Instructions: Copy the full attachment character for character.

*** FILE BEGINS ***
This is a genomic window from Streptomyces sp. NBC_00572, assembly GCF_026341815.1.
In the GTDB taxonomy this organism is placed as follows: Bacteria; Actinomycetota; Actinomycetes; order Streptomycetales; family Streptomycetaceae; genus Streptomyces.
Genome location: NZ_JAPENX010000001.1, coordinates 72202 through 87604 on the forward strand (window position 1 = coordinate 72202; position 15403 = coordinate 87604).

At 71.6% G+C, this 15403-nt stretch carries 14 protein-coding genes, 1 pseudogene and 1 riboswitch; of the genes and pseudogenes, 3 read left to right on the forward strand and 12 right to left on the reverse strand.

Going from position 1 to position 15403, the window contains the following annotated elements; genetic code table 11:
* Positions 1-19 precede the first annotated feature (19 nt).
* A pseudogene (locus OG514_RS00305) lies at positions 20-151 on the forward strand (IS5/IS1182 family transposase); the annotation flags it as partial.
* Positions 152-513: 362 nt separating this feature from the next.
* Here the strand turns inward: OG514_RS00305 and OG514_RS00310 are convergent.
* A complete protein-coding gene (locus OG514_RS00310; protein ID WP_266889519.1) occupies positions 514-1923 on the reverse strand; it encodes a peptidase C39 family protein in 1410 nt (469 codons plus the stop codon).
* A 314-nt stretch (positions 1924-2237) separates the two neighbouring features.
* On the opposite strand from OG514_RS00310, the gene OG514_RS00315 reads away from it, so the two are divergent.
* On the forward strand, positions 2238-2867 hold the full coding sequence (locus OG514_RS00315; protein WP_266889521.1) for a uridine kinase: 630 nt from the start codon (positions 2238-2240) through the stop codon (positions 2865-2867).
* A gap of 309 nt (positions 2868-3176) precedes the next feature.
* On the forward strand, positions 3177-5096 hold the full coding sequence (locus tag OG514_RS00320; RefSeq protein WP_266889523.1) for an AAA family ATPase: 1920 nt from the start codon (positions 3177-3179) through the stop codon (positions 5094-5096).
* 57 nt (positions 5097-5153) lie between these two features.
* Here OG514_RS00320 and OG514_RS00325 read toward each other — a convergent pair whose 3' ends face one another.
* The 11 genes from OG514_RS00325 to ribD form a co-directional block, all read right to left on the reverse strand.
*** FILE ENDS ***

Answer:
This is a genomic window from Streptomyces sp. NBC_00572, assembly GCF_026341815.1.
In the GTDB taxonomy this organism is placed as follows: Bacteria; Actinomycetota; Actinomycetes; order Streptomycetales; family Streptomycetaceae; genus Streptomyces.
Genome location: NZ_JAPENX010000001.1, coordinates 72202 through 87604 on the forward strand (window position 1 = coordinate 72202; position 15403 = coordinate 87604).

At 71.6% G+C, this 15403-nt stretch carries 14 protein-coding genes, 1 pseudogene and 1 riboswitch; of the genes and pseudogenes, 3 read left to right on the forward strand and 12 right to left on the reverse strand.

Going from position 1 to position 15403, the window contains the following annotated elements; genetic code table 11:
* Positions 1-19 precede the first annotated feature (19 nt).
* A pseudogene (locus OG514_RS00305) lies at positions 20-151 on the forward strand (IS5/IS1182 family transposase); the annotation flags it as partial.
* Positions 152-513: 362 nt separating this feature from the next.
* Here the strand turns inward: OG514_RS00305 and OG514_RS00310 are convergent.
* A complete protein-coding gene (locus OG514_RS00310; protein ID WP_266889519.1) occupies positions 514-1923 on the reverse strand; it encodes a peptidase C39 family protein in 1410 nt (469 codons plus the stop codon).
* A 314-nt stretch (positions 1924-2237) separates the two neighbouring features.
* On the opposite strand from OG514_RS00310, the gene OG514_RS00315 reads away from it, so the two are divergent.
* On the forward strand, positions 2238-2867 hold the full coding sequence (locus OG514_RS00315; protein WP_266889521.1) for a uridine kinase: 630 nt from the start codon (positions 2238-2240) through the stop codon (positions 2865-2867).
* A gap of 309 nt (positions 2868-3176) precedes the next feature.
* On the forward strand, positions 3177-5096 hold the full coding sequence (locus tag OG514_RS00320; RefSeq protein WP_266889523.1) for an AAA family ATPase: 1920 nt from the start codon (positions 3177-3179) through the stop codon (positions 5094-5096).
* 57 nt (positions 5097-5153) lie between these two features.
* Here OG514_RS00320 and OG514_RS00325 read toward each other — a convergent pair whose 3' ends face one another.
* The 11 genes from OG514_RS00325 to ribD form a co-directional block, all read right to left on the reverse strand.